Companies with self-funded insurance plans promising to pay employees’ abortion-related travel costs might find the Employee Retirement Income Security Act (ERISA) gives them only limited protection against retaliatory state laws, benefits specialists say.
Dozens of major companies have vowed to help employees cover costs of out-of-state travel for abortions to states where that remains legal after the Supreme Court’s controversial June 24 Dobbs decision ending more than 50 years of abortion protection on privacy grounds.
Companies got a taste of what’s to come when a group of Texas lawmakers sent a letter to Lyft CEO Logan Green that they plan to introduce bills to bar companies from doing business in the state if they pay for abortion travel costs, as he has pledged to do.
“The state of Texas will take swift and decisive action if you do not immediately rescind your recently announced policy to pay for the travel expenses of women who abort their unborn children,” said the letter by 14 members of the state’s lower house.
For companies that pay for abortion-related expenses as part of a self-funded health insurance policy, ERISA gives them some protection, because the law bars states from saying what health plans can and can’t cover.
Katy Johnson, senior counsel for health policy at the American Benefits Council, told Reuters that any company sued over an abortion travel reimbursement requirement will likely cite ERISA as a defense, particularly if the policy already has a general medical-related travel allowance.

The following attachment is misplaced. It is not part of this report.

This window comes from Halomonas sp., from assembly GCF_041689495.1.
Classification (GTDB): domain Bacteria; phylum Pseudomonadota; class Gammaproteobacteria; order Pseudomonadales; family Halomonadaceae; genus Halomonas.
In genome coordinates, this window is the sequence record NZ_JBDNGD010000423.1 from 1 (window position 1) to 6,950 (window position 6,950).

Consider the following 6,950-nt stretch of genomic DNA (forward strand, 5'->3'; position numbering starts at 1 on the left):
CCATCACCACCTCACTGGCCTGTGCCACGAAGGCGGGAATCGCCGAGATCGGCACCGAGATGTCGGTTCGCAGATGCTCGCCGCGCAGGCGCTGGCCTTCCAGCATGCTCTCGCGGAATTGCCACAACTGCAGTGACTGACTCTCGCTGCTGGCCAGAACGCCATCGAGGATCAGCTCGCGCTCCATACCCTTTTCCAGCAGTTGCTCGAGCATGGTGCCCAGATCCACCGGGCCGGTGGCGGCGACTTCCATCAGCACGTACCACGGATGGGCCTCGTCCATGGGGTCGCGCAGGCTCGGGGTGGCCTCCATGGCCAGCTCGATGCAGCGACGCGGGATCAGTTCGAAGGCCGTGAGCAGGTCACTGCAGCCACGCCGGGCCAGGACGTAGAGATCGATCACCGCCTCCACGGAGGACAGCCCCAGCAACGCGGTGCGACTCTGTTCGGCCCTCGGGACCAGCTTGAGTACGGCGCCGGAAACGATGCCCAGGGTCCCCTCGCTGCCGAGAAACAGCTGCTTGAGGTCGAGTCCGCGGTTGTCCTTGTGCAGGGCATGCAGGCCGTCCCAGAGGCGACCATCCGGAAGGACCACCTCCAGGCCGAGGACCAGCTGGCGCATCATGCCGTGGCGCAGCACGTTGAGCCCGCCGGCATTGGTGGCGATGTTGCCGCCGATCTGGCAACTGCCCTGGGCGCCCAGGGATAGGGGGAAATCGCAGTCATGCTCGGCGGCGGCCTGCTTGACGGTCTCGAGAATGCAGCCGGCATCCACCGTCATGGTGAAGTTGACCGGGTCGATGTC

“While this may seem new, it’s not in the general sense and the law already tells us how to handle it,” Johnson said in the Reuters report.
But while states can’t dictate what these self-funded plans cover, ERISA can’t prevent states from going after companies on criminal grounds.
That means companies could be held liable in states that have made aiding and abetting abortion a criminal offense, as some have or are seeking to, although it’s not clear how aggressively states will actually go after companies on these grounds.
Among other things, states face a legal presumption, known as the extraterritorial application of state law, that they shouldn’t cross into other states to enforce their laws, according to an analysis by Morgan Lewis.
"It’s unclear whether a court would or could find that an abortion performed in another state legally violates Texas's anti-abortion law, but I suspect we will see someone bring that suit," Meredith Kirshenbaum, a principal at Goldberg Kohn, told the Society of Human Resources Management. "I also suspect we'll see states push the limits in drafting private right of action provisions to address abortions performed across state lines."
Fully funded plans
The liability issue is even more complex for companies that have fully funded plans with commercial carriers, because unlike self-funded plans, these are outside the scope of ERISA and subject to state insurance regulations.
That means companies will have to conform their coverage to each state’s rules.
Since most small and medium-sized companies rely on these fully funded commercial plans because of their lower costs, the bulk of the compliance headache could fall on the companies with the fewest resources to deal with it.
"Given the novel conditions [presented by overturning Roe], any such policy, program or offering is not without risk, and employers should consult with their brokers, administrators, carriers and ERISA counsel to weigh such risks and to discuss the best path forward given the particular facts and circumstances," an analysis by Davis & Gilbert said.